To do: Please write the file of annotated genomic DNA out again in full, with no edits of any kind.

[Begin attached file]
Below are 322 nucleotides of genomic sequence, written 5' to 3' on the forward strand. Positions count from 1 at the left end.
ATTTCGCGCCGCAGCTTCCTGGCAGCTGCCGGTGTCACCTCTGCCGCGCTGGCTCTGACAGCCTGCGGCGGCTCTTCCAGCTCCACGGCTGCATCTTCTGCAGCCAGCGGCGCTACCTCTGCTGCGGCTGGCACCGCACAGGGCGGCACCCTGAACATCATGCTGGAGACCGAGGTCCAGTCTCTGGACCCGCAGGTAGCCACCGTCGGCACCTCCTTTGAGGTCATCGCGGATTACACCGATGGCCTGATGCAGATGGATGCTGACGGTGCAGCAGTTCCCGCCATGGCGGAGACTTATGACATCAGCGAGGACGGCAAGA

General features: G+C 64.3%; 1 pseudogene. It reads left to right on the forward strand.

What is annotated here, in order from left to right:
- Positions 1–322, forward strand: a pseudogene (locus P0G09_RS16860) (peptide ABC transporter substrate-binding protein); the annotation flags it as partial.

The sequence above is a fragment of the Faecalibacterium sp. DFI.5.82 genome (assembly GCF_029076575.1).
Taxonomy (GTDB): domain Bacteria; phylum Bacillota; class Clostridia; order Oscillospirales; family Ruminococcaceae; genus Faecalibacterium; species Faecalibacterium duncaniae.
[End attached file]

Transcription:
Below are 322 nucleotides of genomic sequence, written 5' to 3' on the forward strand. Positions count from 1 at the left end.
ATTTCGCGCCGCAGCTTCCTGGCAGCTGCCGGTGTCACCTCTGCCGCGCTGGCTCTGACAGCCTGCGGCGGCTCTTCCAGCTCCACGGCTGCATCTTCTGCAGCCAGCGGCGCTACCTCTGCTGCGGCTGGCACCGCACAGGGCGGCACCCTGAACATCATGCTGGAGACCGAGGTCCAGTCTCTGGACCCGCAGGTAGCCACCGTCGGCACCTCCTTTGAGGTCATCGCGGATTACACCGATGGCCTGATGCAGATGGATGCTGACGGTGCAGCAGTTCCCGCCATGGCGGAGACTTATGACATCAGCGAGGACGGCAAGA

General features: G+C 64.3%; 1 pseudogene. It reads left to right on the forward strand.

What is annotated here, in order from left to right:
- Positions 1–322, forward strand: a pseudogene (locus P0G09_RS16860) (peptide ABC transporter substrate-binding protein); the annotation flags it as partial.

The sequence above is a fragment of the Faecalibacterium sp. DFI.5.82 genome (assembly GCF_029076575.1).
Taxonomy (GTDB): domain Bacteria; phylum Bacillota; class Clostridia; order Oscillospirales; family Ruminococcaceae; genus Faecalibacterium; species Faecalibacterium duncaniae.